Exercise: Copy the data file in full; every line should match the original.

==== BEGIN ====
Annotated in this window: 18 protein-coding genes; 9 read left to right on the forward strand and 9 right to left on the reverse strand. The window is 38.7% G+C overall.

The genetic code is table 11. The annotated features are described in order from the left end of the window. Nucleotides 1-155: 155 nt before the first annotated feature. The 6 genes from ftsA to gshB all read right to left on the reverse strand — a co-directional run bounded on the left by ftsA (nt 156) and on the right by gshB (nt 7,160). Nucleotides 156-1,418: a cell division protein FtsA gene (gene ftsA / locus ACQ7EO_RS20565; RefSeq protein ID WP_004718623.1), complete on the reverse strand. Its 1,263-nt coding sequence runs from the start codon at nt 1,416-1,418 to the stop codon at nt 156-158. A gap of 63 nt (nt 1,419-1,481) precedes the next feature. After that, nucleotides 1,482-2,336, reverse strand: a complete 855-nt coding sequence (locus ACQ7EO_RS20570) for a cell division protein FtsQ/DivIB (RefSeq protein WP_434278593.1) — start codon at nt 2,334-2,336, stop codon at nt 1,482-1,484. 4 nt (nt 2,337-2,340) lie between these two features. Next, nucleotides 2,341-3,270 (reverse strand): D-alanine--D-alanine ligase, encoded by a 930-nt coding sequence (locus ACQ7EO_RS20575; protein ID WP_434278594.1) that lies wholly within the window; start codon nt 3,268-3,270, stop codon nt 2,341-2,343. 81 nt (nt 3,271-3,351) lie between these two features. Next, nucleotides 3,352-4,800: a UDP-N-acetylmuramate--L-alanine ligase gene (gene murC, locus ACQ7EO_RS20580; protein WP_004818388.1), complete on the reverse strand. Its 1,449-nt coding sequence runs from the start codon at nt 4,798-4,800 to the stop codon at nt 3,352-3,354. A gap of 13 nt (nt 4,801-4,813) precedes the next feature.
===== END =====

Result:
Annotated in this window: 18 protein-coding genes; 9 read left to right on the forward strand and 9 right to left on the reverse strand. The window is 38.7% G+C overall.

The genetic code is table 11. The annotated features are described in order from the left end of the window. Nucleotides 1-155: 155 nt before the first annotated feature. The 6 genes from ftsA to gshB all read right to left on the reverse strand — a co-directional run bounded on the left by ftsA (nt 156) and on the right by gshB (nt 7,160). Nucleotides 156-1,418: a cell division protein FtsA gene (gene ftsA / locus ACQ7EO_RS20565; RefSeq protein ID WP_004718623.1), complete on the reverse strand. Its 1,263-nt coding sequence runs from the start codon at nt 1,416-1,418 to the stop codon at nt 156-158. A gap of 63 nt (nt 1,419-1,481) precedes the next feature. After that, nucleotides 1,482-2,336, reverse strand: a complete 855-nt coding sequence (locus ACQ7EO_RS20570) for a cell division protein FtsQ/DivIB (RefSeq protein WP_434278593.1) — start codon at nt 2,334-2,336, stop codon at nt 1,482-1,484. 4 nt (nt 2,337-2,340) lie between these two features. Next, nucleotides 2,341-3,270 (reverse strand): D-alanine--D-alanine ligase, encoded by a 930-nt coding sequence (locus ACQ7EO_RS20575; protein ID WP_434278594.1) that lies wholly within the window; start codon nt 3,268-3,270, stop codon nt 2,341-2,343. 81 nt (nt 3,271-3,351) lie between these two features. Next, nucleotides 3,352-4,800: a UDP-N-acetylmuramate--L-alanine ligase gene (gene murC, locus ACQ7EO_RS20580; protein WP_004818388.1), complete on the reverse strand. Its 1,449-nt coding sequence runs from the start codon at nt 4,798-4,800 to the stop codon at nt 3,352-3,354. A gap of 13 nt (nt 4,801-4,813) precedes the next feature.